Ricky’s Story

After experiencing isolation, addiction, and incarceration, Ricky was determined to get a fresh start. At Growing Home, Ricky found companionship, came to terms with his past, and mapped a path to a bright future.

Ricky is standing on the west side of Wood Street Urban Farm. It’s Growing Home’s Summer Open House, where the doors of the hoophouses are open to anyone and everyone.  

As the farm tours conclude, many visitors are eager to talk to a Production Assistant about their experience. Ricky is happy and comfortable, answering every question thrown at him. “Everyone here helped me to be a better guy, to open up, and to relax. I didn’t know what that was like, and I wasn’t used to anything like that before I started here.”

As a teenager, in order to take some of the burden off of his single mom, Ricky started selling drugs with a group of his friends. A few years later he began abusing the same drugs he was selling. His occupation allowed him to make money, and to take care of his habit.

“That fast money is addictive,” he says. “Having a job and waiting for a paycheck, there’s a value to that. But being in the streets is much easier.”

Shortly before starting as a Production Assistant at Growing Home, Ricky completed a 10-year prison sentence. “When I came home, I was 56 years old. I was through with the streets and the hustling and I didn’t want to sell drugs anymore. I can’t afford to go back to prison, because if I do, I’ll probably never come home. It’s a blessing that I’m here right now, but I knew I had to make a change and I knew I needed help.”

Ricky needed more than a new occupation: he had to change his life completely. “Being in prison is isolating,” he says. “In jail you know you can’t trust anyone, so even after prison I was isolated and still dealing with anger issues.” He had participated in job training programs before, but he could tell Growing Home was different from the start. “No program has ever offered me bus fare before, let alone a two-week bus pass. At first it was something small like that, that let me know this program was different.”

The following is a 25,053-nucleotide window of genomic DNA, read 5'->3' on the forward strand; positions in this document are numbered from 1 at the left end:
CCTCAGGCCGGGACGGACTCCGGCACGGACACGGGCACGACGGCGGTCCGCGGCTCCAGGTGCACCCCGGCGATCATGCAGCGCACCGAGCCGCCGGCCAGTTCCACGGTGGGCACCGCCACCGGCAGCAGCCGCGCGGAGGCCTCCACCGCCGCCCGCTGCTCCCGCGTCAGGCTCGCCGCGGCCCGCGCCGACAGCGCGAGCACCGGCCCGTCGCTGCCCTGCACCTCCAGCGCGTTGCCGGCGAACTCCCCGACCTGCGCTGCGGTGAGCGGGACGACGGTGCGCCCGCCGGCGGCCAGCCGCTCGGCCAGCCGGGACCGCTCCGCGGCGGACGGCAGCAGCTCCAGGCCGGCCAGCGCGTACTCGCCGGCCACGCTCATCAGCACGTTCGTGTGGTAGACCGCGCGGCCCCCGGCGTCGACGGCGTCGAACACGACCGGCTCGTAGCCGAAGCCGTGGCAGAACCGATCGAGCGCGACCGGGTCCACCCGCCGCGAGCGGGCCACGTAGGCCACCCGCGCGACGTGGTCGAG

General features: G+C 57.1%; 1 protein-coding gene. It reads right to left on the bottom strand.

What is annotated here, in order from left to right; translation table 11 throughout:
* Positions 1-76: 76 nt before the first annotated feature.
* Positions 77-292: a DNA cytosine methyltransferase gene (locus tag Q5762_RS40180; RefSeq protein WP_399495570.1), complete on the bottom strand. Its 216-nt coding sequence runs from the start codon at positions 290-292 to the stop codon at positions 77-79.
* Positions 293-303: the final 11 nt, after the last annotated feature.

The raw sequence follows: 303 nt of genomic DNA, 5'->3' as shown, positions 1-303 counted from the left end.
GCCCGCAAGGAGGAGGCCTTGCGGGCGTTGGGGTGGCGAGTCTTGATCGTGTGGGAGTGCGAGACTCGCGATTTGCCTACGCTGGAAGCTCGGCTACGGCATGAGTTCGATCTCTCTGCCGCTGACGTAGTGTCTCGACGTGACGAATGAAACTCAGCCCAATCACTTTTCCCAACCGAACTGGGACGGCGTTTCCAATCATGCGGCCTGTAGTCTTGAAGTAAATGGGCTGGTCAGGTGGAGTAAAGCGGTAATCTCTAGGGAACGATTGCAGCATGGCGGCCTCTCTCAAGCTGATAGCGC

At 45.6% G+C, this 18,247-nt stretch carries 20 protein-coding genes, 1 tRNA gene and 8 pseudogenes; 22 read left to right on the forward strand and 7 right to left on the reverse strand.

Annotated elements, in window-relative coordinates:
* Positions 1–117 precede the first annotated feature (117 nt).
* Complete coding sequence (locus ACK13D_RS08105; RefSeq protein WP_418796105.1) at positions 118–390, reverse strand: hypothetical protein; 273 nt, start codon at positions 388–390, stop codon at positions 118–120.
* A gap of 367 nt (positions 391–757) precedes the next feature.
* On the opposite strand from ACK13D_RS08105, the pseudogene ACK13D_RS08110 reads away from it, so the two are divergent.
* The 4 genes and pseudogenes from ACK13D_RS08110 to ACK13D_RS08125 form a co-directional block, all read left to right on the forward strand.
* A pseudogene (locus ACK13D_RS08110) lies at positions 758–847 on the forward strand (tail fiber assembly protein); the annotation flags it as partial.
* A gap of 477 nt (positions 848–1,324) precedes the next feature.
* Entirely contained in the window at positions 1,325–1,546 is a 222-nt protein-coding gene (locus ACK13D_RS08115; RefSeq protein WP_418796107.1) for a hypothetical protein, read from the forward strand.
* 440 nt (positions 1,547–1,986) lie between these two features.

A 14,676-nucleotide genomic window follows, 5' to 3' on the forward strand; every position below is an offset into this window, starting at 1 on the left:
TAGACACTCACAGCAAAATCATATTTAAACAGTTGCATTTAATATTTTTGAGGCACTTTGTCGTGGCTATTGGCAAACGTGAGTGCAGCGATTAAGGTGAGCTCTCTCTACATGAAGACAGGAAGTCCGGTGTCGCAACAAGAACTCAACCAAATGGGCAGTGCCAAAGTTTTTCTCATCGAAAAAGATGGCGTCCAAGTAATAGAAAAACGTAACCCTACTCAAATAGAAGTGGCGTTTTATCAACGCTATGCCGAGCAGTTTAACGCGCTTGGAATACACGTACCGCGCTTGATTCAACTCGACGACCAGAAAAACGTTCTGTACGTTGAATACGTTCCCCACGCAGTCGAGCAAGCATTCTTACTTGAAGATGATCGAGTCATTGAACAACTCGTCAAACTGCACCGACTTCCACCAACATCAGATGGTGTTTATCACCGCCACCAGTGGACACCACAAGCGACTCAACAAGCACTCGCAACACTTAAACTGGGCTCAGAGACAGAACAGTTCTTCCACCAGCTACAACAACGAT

Growing Home’s staff helped Ricky develop habits that would help him in the workplace. “They really kept us on task. They drilled home the importance of being on time and ready to work,” he says.

In addition to job training, Growing Home helped Ricky get into a drug rehabilitation program and an anger management course. “Dealing with my anger productively, being able to be vulnerable and communicate with people again, all of that helped me come on top after graduating from the program,” Ricky says. “All I did here was try to better myself, and I was surrounded by people trying to do the same and people who really wanted to help me.”

Before securing his job at Arytza Bakeries — where he arrives to work 45 minutes early every day — Ricky had never applied or interviewed for a job. “A lot has changed,” he says, “This program helped me become a professional. I have a 401k. I have good benefits. I’m proud. My mom is proud.”

Ricky is still involved with Growing Home. He helped facilitate a class on forgiveness for our 2017 Production Assistants, and in May of 2017, he spoke at Growing Home’s Annual Benefit alongside his friends Bobby and Demetrius. The three men talked about the isolation they had experienced in their lives, and how working at Growing Home had brought them together and cultivated their sure to be lifelong friendship.

Back at Wood Street Urban Farm, the Open House is winding down. Everyone is headed home after a long, hot day. Across the street, someone pries open a fire hydrant, a precious summer tradition. Kids run through the spray while the adults watch. All of the adults, that is, but Ricky, who takes off and runs through the waterfall. When he emerges he is soaking wet but grinning from ear to ear. Someone asks if he wants a towel to dry off. “You don’t have to worry about me,” he says. “I’m good.”

Next Steps